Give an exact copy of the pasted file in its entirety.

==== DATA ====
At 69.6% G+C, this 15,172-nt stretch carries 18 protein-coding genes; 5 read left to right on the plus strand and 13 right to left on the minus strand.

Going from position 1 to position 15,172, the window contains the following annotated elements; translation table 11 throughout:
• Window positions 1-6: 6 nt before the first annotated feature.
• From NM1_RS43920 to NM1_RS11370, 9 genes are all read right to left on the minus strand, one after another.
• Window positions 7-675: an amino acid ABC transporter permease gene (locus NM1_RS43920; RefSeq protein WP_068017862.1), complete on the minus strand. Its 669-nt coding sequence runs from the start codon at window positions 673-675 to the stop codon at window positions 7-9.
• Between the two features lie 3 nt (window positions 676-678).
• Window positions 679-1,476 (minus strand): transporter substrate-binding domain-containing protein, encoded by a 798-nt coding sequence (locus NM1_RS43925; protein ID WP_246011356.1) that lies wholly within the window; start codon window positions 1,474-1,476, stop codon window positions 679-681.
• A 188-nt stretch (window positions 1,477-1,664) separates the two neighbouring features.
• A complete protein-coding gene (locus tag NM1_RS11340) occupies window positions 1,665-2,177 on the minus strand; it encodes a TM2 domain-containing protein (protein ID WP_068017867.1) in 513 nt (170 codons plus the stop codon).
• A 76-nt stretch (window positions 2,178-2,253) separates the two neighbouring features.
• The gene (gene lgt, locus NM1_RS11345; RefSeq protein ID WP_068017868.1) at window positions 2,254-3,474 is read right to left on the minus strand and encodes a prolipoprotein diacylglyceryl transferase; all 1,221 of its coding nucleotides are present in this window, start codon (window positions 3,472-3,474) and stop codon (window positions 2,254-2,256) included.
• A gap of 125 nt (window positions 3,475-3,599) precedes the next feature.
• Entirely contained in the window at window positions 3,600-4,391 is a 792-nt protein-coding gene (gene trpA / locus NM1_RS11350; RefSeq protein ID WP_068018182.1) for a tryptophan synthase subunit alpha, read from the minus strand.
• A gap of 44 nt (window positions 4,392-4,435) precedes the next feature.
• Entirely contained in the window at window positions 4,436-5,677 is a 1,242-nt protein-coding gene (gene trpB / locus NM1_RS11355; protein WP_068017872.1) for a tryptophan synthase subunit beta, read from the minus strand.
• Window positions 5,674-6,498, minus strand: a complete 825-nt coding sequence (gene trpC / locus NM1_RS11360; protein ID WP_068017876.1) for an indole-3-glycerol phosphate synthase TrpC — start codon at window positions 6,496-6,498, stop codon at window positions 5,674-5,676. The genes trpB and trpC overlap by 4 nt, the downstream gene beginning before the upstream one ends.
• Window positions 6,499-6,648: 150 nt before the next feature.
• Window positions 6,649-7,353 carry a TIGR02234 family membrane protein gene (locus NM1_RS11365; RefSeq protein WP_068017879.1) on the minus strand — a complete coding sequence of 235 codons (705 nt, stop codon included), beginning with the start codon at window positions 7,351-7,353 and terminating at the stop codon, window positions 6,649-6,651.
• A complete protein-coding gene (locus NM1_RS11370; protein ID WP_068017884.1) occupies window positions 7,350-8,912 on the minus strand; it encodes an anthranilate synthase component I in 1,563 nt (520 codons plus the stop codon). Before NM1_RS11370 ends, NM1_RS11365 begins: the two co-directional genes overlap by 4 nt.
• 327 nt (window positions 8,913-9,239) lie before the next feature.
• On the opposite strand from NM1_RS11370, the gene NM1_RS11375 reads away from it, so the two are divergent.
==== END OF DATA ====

At 69.6% G+C, this 15,172-nt stretch carries 18 protein-coding genes; 5 read left to right on the plus strand and 13 right to left on the minus strand.

Going from position 1 to position 15,172, the window contains the following annotated elements; translation table 11 throughout:
• Window positions 1-6: 6 nt before the first annotated feature.
• From NM1_RS43920 to NM1_RS11370, 9 genes are all read right to left on the minus strand, one after another.
• Window positions 7-675: an amino acid ABC transporter permease gene (locus NM1_RS43920; RefSeq protein WP_068017862.1), complete on the minus strand. Its 669-nt coding sequence runs from the start codon at window positions 673-675 to the stop codon at window positions 7-9.
• Between the two features lie 3 nt (window positions 676-678).
• Window positions 679-1,476 (minus strand): transporter substrate-binding domain-containing protein, encoded by a 798-nt coding sequence (locus NM1_RS43925; protein ID WP_246011356.1) that lies wholly within the window; start codon window positions 1,474-1,476, stop codon window positions 679-681.
• A 188-nt stretch (window positions 1,477-1,664) separates the two neighbouring features.
• A complete protein-coding gene (locus tag NM1_RS11340) occupies window positions 1,665-2,177 on the minus strand; it encodes a TM2 domain-containing protein (protein ID WP_068017867.1) in 513 nt (170 codons plus the stop codon).
• A 76-nt stretch (window positions 2,178-2,253) separates the two neighbouring features.
• The gene (gene lgt, locus NM1_RS11345; RefSeq protein ID WP_068017868.1) at window positions 2,254-3,474 is read right to left on the minus strand and encodes a prolipoprotein diacylglyceryl transferase; all 1,221 of its coding nucleotides are present in this window, start codon (window positions 3,472-3,474) and stop codon (window positions 2,254-2,256) included.
• A gap of 125 nt (window positions 3,475-3,599) precedes the next feature.
• Entirely contained in the window at window positions 3,600-4,391 is a 792-nt protein-coding gene (gene trpA / locus NM1_RS11350; RefSeq protein ID WP_068018182.1) for a tryptophan synthase subunit alpha, read from the minus strand.
• A gap of 44 nt (window positions 4,392-4,435) precedes the next feature.
• Entirely contained in the window at window positions 4,436-5,677 is a 1,242-nt protein-coding gene (gene trpB / locus NM1_RS11355; protein WP_068017872.1) for a tryptophan synthase subunit beta, read from the minus strand.
• Window positions 5,674-6,498, minus strand: a complete 825-nt coding sequence (gene trpC / locus NM1_RS11360; protein ID WP_068017876.1) for an indole-3-glycerol phosphate synthase TrpC — start codon at window positions 6,496-6,498, stop codon at window positions 5,674-5,676. The genes trpB and trpC overlap by 4 nt, the downstream gene beginning before the upstream one ends.
• Window positions 6,499-6,648: 150 nt before the next feature.
• Window positions 6,649-7,353 carry a TIGR02234 family membrane protein gene (locus NM1_RS11365; RefSeq protein WP_068017879.1) on the minus strand — a complete coding sequence of 235 codons (705 nt, stop codon included), beginning with the start codon at window positions 7,351-7,353 and terminating at the stop codon, window positions 6,649-6,651.
• A complete protein-coding gene (locus NM1_RS11370; protein ID WP_068017884.1) occupies window positions 7,350-8,912 on the minus strand; it encodes an anthranilate synthase component I in 1,563 nt (520 codons plus the stop codon). Before NM1_RS11370 ends, NM1_RS11365 begins: the two co-directional genes overlap by 4 nt.
• 327 nt (window positions 8,913-9,239) lie before the next feature.
• On the opposite strand from NM1_RS11370, the gene NM1_RS11375 reads away from it, so the two are divergent.